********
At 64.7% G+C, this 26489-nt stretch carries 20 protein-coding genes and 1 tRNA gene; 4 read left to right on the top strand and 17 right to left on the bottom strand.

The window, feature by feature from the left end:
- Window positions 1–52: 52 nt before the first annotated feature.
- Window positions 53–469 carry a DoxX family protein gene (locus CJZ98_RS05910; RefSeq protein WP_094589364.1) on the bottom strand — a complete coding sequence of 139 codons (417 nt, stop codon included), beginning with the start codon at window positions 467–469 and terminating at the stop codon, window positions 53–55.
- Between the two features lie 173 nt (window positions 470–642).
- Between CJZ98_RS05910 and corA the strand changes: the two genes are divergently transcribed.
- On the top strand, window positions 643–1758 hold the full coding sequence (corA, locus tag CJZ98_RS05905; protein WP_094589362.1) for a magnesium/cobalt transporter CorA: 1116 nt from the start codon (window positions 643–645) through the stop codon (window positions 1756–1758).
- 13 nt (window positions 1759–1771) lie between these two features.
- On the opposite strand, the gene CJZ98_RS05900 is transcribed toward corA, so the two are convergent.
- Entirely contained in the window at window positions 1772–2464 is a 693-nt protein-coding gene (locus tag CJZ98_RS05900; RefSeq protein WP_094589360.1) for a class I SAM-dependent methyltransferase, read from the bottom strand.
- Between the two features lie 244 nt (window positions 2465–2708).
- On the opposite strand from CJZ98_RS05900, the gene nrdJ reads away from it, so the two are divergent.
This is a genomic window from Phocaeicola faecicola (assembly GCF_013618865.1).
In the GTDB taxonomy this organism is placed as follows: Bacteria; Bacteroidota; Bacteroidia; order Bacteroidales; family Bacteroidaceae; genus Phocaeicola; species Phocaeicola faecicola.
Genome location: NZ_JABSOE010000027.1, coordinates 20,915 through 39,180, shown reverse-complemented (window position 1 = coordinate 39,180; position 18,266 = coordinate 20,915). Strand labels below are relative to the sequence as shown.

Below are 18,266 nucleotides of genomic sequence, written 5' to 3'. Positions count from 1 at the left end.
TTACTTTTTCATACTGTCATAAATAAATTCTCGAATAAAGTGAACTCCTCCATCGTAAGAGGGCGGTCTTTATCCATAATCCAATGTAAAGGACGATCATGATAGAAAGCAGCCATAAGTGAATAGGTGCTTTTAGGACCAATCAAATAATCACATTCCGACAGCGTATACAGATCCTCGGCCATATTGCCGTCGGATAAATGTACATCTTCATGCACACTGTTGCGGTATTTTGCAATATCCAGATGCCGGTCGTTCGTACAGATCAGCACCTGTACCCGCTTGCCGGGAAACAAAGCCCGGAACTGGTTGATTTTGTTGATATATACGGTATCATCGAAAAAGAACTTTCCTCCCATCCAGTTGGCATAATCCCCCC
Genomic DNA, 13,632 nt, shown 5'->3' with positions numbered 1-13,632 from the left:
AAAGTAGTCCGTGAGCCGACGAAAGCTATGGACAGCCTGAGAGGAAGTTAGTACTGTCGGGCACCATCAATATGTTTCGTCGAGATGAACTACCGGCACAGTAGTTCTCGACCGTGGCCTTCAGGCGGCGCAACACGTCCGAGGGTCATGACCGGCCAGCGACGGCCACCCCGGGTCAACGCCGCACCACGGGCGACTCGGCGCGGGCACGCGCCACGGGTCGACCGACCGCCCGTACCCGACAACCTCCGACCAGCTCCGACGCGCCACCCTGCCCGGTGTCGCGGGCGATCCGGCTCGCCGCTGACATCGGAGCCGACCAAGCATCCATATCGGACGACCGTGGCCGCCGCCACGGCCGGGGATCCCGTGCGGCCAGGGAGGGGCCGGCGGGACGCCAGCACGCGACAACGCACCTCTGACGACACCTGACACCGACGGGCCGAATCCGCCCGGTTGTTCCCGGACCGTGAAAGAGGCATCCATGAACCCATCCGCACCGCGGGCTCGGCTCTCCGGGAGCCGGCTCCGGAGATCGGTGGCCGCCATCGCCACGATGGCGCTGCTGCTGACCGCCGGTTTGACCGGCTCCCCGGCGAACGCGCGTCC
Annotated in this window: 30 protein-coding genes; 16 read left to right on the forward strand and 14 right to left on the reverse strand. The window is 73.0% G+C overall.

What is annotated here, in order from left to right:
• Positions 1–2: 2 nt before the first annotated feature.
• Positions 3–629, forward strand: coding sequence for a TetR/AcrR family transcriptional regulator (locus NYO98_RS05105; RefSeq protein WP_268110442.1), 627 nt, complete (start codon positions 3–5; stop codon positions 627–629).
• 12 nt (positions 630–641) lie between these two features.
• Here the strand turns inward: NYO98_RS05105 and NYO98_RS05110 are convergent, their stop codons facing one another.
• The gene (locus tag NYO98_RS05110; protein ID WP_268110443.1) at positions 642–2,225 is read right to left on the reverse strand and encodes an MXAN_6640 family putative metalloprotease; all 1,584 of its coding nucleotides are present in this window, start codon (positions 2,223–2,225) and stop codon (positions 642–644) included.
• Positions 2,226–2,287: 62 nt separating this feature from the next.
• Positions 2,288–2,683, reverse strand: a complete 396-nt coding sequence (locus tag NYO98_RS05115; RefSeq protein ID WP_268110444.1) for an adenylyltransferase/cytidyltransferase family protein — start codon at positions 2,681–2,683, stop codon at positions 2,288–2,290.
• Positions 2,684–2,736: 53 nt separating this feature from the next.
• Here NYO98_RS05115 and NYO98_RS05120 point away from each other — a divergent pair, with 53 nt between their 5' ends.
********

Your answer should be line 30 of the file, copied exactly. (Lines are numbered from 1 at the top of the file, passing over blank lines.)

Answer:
• Here NYO98_RS05115 and NYO98_RS05120 point away from each other — a divergent pair, with 53 nt between their 5' ends.